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Who's your favorite historical figure that died a virgin?
Was there any way to save it?
Why is every "successful" (in the sense that they were capable of cultural and technological progress and military success) cultures monogamous/polyandrous/something similar to it?
Outside of the elite here and there, I don't think polygyny was that common either. It simply isn't efficient considering the more children you have, the thinner their inheritance will be.
Monogamy, and even polyandry, are considerably more balanced systems. You don't get competition between the spouses, and your progeny doesn't have to worry about getting something after your death (not as much, at least).
Why was teleology basically taken for granted in Hegel's philosophy?
I've only read books *about* Hegel, but it seems central to his system that the world is tending towards some goal, some end point, and that this end point makes sense of all the intermediary stages leading up to it. Was it merely an assumption on his part that the universe has an intrinsic endpoint that it develops towards? And was this assumption not questioned because, at that stage of natural science, it seemed incontestable that nature contains some beings (organisms) that can't be understood except from a teleological point of view? Is this assumption - and thus the Hegelian architecture built upon it - obsolete in the light of contemporary, especially evolutionary, science?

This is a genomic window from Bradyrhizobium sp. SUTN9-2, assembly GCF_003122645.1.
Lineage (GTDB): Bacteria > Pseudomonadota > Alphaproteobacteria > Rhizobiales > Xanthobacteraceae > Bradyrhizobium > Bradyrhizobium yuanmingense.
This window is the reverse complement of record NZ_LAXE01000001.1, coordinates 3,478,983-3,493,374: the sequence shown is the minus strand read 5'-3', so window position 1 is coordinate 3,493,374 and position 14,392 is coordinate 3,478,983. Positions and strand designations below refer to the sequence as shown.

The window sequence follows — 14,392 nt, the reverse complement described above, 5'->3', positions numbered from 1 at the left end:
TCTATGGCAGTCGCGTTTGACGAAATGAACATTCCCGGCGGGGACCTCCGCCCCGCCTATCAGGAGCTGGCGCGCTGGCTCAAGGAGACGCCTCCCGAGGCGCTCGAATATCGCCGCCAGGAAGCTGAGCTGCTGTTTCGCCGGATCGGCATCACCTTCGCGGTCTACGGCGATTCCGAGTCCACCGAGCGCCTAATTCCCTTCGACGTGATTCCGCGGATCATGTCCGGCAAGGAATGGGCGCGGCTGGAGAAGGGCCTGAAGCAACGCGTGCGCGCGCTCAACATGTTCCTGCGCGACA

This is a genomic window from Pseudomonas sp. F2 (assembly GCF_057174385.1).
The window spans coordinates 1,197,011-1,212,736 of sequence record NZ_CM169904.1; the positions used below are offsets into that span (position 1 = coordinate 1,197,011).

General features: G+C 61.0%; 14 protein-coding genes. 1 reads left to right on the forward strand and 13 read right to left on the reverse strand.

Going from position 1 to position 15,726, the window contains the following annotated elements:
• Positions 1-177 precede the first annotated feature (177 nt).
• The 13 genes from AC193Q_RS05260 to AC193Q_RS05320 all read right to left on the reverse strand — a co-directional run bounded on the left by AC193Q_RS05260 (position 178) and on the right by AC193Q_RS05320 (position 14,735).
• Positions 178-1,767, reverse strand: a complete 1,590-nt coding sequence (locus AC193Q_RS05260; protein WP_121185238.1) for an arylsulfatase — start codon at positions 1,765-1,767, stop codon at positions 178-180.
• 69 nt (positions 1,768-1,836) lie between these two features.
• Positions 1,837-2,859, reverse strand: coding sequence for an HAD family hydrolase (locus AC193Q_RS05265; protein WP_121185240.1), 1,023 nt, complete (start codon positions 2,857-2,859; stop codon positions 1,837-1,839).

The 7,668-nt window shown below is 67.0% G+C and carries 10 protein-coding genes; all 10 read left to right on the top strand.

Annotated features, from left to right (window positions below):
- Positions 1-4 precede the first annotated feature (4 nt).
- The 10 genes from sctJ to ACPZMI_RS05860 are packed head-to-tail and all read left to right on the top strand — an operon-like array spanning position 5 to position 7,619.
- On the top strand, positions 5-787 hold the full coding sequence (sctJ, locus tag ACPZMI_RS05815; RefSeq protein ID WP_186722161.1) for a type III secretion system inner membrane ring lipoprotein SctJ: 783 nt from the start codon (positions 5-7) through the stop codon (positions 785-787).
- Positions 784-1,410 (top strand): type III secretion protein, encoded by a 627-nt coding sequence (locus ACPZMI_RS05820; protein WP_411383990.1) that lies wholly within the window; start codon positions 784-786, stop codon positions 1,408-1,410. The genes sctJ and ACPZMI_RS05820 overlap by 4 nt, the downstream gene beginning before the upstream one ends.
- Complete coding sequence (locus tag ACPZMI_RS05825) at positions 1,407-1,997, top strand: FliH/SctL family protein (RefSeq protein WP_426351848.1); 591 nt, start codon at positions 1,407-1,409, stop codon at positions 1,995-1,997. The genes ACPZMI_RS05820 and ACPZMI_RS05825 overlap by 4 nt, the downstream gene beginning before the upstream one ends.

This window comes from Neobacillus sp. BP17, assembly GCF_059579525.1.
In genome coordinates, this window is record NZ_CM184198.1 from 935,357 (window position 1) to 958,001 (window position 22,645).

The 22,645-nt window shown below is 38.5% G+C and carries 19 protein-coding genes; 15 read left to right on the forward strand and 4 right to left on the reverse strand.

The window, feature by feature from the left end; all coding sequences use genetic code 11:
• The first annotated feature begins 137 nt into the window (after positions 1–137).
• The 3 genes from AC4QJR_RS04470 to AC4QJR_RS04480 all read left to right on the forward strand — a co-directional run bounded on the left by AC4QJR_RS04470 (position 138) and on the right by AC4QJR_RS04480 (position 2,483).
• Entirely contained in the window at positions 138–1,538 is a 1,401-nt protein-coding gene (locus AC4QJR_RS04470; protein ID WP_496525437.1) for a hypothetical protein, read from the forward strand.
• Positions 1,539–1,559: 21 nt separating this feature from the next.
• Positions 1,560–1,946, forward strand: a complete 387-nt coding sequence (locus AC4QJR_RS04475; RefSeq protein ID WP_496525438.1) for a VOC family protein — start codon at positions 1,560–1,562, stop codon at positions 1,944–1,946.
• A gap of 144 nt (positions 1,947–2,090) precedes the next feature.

I don't know much about Hegel's ideas, but if he was suggesting >the universe has an intrinsic endpoint that it develops towards
Then I'd agree that the modern understanding of evolution refutes this point
The reason people only read books *about* Hegel instead of directly by him is that he writes so obscure that it's hard to grasp him if you read him in German and beyond your reach if you read him translated, to the degree where several Hegelian professors can have very different opinions on what he actual meant.
Still, from *my* understanding, it isn't about material objects but cultural progress reaching a point where ideas have been proposed, opposed, and created new ideas to the point where every possible idea have been discussed and history finally "understands...
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what the hell we the point of the hre again?